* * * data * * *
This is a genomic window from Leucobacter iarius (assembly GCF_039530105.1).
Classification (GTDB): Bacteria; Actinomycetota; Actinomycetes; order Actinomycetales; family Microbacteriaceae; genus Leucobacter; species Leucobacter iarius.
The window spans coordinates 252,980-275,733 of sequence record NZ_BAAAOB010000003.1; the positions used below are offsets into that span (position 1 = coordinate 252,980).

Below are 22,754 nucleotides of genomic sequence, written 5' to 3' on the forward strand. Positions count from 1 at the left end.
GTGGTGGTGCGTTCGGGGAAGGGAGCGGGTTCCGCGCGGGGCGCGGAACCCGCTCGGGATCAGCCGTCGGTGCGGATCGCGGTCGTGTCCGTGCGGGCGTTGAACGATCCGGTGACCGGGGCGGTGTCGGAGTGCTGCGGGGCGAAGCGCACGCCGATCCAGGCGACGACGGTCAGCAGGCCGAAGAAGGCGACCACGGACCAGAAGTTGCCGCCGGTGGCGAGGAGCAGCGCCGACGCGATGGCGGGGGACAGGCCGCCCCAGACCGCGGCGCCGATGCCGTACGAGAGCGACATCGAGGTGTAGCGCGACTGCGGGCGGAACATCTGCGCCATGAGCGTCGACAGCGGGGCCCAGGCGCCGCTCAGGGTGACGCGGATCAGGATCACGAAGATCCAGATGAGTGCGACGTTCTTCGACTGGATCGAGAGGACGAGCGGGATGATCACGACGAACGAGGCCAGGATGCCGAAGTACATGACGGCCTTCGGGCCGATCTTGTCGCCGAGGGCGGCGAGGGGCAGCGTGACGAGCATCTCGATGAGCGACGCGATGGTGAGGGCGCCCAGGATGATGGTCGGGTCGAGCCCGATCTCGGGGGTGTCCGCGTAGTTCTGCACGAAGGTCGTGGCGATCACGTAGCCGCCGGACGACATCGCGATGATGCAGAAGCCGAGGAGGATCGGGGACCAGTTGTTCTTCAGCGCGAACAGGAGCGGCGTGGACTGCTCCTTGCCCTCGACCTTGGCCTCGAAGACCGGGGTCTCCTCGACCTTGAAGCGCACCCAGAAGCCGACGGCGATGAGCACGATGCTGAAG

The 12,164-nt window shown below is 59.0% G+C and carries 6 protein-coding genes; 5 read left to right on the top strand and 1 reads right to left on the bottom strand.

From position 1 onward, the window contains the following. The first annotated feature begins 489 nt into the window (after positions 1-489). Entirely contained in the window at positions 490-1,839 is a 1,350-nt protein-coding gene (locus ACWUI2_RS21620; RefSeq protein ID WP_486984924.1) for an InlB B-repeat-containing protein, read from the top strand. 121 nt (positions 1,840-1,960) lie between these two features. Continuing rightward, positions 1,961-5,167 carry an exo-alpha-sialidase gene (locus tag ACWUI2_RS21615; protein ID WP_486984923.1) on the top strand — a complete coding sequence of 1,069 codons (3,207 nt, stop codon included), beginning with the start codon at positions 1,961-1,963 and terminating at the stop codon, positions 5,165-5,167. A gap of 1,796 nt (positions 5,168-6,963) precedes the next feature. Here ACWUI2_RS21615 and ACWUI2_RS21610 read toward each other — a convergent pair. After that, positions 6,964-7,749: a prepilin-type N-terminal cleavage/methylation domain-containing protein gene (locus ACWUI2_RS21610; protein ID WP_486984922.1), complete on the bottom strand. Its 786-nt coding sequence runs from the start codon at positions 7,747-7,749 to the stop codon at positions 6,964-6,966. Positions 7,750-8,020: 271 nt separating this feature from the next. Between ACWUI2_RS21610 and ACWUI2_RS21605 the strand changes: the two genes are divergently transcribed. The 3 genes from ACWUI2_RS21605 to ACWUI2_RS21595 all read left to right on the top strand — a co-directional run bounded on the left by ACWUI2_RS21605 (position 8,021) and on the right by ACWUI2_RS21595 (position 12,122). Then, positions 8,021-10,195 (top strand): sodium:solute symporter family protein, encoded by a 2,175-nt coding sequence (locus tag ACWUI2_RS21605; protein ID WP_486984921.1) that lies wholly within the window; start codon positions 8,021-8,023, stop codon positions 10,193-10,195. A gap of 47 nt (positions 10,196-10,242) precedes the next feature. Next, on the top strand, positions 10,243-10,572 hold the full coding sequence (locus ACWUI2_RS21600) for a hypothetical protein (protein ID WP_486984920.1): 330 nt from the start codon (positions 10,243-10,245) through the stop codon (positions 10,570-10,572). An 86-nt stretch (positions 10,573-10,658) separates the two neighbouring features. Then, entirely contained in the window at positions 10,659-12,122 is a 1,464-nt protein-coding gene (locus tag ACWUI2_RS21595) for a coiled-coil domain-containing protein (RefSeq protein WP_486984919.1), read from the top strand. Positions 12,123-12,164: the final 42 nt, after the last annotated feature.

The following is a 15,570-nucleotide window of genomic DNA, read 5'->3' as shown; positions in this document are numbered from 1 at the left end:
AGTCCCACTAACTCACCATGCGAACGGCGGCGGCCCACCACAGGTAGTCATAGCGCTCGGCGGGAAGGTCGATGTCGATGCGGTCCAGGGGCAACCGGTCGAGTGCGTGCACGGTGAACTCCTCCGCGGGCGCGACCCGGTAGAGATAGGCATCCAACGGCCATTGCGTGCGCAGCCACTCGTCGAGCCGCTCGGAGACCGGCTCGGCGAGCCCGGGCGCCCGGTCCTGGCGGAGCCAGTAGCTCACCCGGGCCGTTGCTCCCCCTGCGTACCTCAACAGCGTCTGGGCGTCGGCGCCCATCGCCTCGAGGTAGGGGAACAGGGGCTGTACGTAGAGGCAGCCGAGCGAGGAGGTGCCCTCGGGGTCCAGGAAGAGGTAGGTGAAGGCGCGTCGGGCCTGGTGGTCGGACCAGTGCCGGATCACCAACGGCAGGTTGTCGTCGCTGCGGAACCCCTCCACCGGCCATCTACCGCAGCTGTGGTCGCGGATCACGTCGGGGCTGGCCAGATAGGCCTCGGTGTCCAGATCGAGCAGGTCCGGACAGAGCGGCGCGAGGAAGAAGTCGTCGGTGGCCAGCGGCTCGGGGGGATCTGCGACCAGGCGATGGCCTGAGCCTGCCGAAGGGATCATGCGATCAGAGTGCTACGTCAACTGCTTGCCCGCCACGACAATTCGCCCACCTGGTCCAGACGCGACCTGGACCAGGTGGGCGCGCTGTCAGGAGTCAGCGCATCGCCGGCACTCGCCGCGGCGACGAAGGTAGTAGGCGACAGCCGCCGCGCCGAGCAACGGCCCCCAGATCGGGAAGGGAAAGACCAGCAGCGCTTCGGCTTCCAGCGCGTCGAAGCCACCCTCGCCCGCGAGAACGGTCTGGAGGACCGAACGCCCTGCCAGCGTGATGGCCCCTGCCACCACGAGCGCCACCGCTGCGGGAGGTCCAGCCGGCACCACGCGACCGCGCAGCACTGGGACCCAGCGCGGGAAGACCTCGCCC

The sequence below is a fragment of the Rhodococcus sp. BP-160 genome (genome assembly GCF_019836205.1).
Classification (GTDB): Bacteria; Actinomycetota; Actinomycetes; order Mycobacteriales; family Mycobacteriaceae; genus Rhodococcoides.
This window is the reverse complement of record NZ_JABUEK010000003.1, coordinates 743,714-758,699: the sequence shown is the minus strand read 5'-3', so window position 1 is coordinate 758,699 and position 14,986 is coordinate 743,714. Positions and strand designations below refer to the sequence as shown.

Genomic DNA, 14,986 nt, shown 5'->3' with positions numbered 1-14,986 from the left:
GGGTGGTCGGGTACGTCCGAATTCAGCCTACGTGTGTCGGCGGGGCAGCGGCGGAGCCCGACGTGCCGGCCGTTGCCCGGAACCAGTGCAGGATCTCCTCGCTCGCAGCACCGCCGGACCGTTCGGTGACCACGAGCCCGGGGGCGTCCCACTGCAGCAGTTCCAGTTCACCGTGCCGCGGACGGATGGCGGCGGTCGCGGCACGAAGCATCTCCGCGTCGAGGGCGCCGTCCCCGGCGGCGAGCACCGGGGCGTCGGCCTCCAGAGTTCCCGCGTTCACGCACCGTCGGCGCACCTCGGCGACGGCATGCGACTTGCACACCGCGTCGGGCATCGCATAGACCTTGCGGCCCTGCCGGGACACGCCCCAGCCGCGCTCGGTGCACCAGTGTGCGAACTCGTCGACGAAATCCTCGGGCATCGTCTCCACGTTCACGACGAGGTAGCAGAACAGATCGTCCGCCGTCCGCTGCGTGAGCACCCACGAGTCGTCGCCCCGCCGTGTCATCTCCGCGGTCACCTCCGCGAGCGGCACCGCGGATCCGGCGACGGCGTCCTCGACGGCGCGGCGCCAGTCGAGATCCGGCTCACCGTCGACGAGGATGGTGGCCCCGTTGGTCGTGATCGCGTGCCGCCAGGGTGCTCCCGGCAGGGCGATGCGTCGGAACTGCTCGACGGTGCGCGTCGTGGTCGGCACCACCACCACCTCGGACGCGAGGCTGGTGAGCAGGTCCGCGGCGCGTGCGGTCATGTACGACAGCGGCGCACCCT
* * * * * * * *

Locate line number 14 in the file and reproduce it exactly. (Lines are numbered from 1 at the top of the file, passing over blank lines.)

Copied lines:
GGGTGGTCGGGTACGTCCGAATTCAGCCTACGTGTGTCGGCGGGGCAGCGGCGGAGCCCGACGTGCCGGCCGTTGCCCGGAACCAGTGCAGGATCTCCTCGCTCGCAGCACCGCCGGACCGTTCGGTGACCACGAGCCCGGGGGCGTCCCACTGCAGCAGTTCCAGTTCACCGTGCCGCGGACGGATGGCGGCGGTCGCGGCACGAAGCATCTCCGCGTCGAGGGCGCCGTCCCCGGCGGCGAGCACCGGGGCGTCGGCCTCCAGAGTTCCCGCGTTCACGCACCGTCGGCGCACCTCGGCGACGGCATGCGACTTGCACACCGCGTCGGGCATCGCATAGACCTTGCGGCCCTGCCGGGACACGCCCCAGCCGCGCTCGGTGCACCAGTGTGCGAACTCGTCGACGAAATCCTCGGGCATCGTCTCCACGTTCACGACGAGGTAGCAGAACAGATCGTCCGCCGTCCGCTGCGTGAGCACCCACGAGTCGTCGCCCCGCCGTGTCATCTCCGCGGTCACCTCCGCGAGCGGCACCGCGGATCCGGCGACGGCGTCCTCGACGGCGCGGCGCCAGTCGAGATCCGGCTCACCGTCGACGAGGATGGTGGCCCCGTTGGTCGTGATCGCGTGCCGCCAGGGTGCTCCCGGCAGGGCGATGCGTCGGAACTGCTCGACGGTGCGCGTCGTGGTCGGCACCACCACCACCTCGGACGCGAGGCTGGTGAGCAGGTCCGCGGCGCGTGCGGTCATGTACGACAGCGGCGCACCCT